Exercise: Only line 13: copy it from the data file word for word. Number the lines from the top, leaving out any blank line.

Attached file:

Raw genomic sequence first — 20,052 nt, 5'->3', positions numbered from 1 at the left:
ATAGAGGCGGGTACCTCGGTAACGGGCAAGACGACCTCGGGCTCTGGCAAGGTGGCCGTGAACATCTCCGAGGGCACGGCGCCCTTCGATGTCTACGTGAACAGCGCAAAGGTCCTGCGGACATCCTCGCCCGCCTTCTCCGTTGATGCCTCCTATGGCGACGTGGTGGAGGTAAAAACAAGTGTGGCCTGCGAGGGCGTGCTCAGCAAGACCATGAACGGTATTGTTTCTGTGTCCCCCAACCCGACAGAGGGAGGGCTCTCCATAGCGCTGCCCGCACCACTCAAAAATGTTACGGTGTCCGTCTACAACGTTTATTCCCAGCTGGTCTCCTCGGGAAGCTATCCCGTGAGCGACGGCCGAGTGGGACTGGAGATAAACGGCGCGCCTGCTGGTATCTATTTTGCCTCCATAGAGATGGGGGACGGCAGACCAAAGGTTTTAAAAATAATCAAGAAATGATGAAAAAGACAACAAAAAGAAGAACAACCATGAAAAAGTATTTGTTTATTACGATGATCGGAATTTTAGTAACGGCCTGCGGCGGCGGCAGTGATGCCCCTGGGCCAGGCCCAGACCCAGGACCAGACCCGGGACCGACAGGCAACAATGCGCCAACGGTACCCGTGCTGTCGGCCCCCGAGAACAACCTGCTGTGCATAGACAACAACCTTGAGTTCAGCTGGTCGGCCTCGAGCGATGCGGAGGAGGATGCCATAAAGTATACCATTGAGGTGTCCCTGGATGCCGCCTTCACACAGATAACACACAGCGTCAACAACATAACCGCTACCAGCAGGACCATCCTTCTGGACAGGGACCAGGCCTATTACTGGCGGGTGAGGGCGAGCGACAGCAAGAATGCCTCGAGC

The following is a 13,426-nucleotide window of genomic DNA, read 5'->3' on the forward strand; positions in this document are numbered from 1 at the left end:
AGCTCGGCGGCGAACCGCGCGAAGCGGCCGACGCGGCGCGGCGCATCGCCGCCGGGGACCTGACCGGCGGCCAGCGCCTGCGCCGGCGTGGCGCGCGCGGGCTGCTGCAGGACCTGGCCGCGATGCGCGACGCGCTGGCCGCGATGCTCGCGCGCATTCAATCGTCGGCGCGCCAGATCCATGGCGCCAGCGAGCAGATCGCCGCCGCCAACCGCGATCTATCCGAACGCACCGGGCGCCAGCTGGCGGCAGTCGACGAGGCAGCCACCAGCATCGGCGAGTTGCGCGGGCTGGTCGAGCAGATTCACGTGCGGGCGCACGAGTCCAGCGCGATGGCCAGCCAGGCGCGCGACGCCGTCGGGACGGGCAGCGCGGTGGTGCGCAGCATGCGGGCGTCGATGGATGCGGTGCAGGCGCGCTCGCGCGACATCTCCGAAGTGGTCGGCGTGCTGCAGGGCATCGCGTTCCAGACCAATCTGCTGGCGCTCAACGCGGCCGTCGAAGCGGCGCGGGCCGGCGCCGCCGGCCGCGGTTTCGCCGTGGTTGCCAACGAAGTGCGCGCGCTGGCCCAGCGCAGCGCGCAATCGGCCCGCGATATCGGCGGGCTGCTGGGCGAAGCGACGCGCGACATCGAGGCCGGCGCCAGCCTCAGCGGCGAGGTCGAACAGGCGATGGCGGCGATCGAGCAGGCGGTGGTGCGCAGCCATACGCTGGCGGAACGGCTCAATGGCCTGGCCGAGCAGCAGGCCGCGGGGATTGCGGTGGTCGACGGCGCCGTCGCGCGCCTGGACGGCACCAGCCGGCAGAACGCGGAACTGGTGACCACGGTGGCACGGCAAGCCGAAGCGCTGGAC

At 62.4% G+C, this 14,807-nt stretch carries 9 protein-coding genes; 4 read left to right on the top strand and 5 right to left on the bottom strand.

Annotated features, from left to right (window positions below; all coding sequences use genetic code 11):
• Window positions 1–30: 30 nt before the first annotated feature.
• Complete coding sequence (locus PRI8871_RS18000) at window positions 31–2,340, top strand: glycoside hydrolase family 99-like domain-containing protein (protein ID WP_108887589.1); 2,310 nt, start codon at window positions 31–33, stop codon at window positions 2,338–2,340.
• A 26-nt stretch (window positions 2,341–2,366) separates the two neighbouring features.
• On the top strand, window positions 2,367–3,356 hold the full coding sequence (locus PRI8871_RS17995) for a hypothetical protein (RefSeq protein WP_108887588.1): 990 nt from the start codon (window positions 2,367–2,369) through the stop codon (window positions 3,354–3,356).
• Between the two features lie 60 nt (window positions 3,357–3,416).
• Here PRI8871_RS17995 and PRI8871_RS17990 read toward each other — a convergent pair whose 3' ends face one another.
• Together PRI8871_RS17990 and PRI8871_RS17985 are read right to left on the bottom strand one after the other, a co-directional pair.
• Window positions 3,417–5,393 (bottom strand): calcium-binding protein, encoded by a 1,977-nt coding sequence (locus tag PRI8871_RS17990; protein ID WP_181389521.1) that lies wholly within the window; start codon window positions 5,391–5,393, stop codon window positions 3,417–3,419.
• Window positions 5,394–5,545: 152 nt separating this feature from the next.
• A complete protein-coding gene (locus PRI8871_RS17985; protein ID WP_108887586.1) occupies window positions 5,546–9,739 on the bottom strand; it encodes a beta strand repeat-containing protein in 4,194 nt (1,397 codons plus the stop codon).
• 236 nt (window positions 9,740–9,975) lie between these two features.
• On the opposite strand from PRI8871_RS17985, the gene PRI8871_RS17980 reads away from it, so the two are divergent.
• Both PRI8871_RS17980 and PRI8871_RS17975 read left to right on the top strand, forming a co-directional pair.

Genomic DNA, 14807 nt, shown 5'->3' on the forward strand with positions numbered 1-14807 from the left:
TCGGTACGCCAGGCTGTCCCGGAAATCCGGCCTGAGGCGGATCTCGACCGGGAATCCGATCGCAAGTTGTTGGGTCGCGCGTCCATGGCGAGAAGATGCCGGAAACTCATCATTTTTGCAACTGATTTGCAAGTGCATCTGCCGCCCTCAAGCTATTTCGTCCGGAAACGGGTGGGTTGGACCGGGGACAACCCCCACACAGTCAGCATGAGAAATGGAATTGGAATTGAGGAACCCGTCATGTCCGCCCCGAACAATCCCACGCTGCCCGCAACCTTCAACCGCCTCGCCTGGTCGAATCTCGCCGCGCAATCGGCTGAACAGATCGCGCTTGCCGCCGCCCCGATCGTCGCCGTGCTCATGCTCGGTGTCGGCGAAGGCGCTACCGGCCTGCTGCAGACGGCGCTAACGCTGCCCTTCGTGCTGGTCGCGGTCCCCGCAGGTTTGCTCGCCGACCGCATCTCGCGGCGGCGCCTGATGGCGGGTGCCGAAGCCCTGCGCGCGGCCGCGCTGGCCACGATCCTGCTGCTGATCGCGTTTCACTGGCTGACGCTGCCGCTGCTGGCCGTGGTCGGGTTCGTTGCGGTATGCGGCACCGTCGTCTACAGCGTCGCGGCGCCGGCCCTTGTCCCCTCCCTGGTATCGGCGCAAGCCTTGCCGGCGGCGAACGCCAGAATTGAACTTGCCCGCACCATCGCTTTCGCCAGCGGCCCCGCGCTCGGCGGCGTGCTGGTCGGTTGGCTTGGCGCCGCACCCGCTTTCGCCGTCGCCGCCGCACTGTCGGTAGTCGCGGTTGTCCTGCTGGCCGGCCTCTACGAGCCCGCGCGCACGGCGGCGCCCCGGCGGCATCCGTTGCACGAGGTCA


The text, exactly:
• Together PRI8871_RS17990 and PRI8871_RS17985 are read right to left on the bottom strand one after the other, a co-directional pair.